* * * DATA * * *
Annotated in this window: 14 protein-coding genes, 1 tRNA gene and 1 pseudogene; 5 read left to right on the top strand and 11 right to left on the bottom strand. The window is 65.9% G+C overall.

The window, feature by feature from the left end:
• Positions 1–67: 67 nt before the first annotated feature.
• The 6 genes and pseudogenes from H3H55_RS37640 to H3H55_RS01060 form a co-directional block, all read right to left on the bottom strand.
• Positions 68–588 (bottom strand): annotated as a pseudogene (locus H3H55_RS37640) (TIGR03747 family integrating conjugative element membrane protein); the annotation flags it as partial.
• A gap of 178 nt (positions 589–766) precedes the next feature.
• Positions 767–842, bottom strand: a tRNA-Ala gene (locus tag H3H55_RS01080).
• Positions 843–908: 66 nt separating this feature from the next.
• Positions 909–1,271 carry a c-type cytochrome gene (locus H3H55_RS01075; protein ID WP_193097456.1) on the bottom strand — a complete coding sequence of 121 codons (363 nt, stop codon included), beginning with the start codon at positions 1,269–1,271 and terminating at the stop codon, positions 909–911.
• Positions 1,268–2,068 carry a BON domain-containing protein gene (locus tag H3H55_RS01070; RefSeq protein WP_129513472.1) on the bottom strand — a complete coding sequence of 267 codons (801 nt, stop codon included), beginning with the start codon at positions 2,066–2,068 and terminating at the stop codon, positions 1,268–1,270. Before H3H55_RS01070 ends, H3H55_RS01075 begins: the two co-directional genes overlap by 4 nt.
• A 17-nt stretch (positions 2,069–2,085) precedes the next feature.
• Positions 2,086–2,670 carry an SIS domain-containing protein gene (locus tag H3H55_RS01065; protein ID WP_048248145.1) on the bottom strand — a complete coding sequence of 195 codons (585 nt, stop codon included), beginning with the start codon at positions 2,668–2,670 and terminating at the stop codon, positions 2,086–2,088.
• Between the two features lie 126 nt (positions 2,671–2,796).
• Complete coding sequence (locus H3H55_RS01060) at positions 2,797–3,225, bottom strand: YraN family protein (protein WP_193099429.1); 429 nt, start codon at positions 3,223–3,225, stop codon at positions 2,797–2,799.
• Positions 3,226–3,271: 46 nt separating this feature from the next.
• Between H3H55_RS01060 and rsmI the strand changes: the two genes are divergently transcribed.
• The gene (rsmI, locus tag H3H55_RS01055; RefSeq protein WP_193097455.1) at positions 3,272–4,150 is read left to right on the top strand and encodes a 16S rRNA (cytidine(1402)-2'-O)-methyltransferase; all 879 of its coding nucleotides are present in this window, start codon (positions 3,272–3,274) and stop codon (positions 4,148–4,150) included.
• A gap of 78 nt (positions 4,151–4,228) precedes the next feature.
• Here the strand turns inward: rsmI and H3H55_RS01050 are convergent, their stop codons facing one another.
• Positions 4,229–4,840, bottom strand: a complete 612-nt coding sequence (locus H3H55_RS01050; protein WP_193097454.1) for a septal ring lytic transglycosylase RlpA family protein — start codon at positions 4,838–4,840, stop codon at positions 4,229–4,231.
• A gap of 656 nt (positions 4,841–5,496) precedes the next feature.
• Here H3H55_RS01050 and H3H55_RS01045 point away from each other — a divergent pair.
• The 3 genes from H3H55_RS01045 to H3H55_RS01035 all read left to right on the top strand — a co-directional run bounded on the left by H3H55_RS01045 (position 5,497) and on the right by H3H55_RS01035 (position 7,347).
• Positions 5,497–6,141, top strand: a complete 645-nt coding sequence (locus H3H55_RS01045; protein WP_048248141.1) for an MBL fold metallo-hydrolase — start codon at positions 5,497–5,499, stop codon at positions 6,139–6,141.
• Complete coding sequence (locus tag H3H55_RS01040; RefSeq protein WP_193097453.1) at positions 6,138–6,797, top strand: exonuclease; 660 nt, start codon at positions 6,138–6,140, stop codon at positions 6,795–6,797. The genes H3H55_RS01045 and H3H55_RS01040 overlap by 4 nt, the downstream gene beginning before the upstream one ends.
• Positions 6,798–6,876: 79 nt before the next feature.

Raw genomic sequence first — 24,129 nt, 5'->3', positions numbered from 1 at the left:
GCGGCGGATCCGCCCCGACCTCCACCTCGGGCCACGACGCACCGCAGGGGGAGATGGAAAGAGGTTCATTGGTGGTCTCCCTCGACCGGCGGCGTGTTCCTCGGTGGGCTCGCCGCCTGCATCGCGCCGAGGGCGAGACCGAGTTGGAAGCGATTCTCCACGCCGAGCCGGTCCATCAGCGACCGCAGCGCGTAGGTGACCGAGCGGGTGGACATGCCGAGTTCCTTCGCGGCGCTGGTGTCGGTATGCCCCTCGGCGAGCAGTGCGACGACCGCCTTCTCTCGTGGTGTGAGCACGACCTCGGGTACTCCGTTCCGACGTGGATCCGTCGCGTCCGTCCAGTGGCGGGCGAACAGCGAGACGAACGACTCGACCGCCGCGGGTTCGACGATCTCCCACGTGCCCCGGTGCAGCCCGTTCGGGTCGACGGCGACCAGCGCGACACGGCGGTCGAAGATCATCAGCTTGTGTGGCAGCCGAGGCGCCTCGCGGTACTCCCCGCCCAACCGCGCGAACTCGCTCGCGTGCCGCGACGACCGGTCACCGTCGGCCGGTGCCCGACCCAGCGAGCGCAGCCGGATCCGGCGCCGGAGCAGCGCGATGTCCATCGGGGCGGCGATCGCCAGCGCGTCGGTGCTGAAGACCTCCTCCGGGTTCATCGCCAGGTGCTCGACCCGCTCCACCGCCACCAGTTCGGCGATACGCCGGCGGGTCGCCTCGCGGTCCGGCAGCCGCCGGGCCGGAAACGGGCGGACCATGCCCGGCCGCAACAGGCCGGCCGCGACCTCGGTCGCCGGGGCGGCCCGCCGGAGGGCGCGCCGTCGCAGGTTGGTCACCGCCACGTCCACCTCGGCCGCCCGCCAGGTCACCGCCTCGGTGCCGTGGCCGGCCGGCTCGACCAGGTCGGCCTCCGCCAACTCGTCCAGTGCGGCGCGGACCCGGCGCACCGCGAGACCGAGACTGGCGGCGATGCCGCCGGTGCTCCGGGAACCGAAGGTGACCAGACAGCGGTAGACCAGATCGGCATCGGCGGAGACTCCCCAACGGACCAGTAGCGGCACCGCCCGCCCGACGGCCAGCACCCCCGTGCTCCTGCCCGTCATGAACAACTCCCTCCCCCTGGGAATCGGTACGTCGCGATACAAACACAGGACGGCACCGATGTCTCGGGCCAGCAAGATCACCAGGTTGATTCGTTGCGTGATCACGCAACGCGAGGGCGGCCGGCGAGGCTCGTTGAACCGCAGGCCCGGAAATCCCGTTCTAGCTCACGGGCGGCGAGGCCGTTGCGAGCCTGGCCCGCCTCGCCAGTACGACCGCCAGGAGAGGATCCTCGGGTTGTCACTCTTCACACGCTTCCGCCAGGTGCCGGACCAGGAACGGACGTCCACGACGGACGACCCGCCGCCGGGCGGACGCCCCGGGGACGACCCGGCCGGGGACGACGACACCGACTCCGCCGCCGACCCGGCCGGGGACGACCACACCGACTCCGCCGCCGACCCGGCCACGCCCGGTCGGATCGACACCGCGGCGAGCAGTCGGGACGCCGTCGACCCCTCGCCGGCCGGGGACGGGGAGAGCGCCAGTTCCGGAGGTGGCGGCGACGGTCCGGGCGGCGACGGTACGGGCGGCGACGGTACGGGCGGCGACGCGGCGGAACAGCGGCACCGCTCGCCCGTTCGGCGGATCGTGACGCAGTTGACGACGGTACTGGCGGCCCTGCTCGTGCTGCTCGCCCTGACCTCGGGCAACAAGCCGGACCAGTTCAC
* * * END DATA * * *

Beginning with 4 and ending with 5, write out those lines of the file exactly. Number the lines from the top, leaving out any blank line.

• The 6 genes and pseudogenes from H3H55_RS37640 to H3H55_RS01060 form a co-directional block, all read right to left on the bottom strand.
• Positions 68–588 (bottom strand): annotated as a pseudogene (locus H3H55_RS37640) (TIGR03747 family integrating conjugative element membrane protein); the annotation flags it as partial.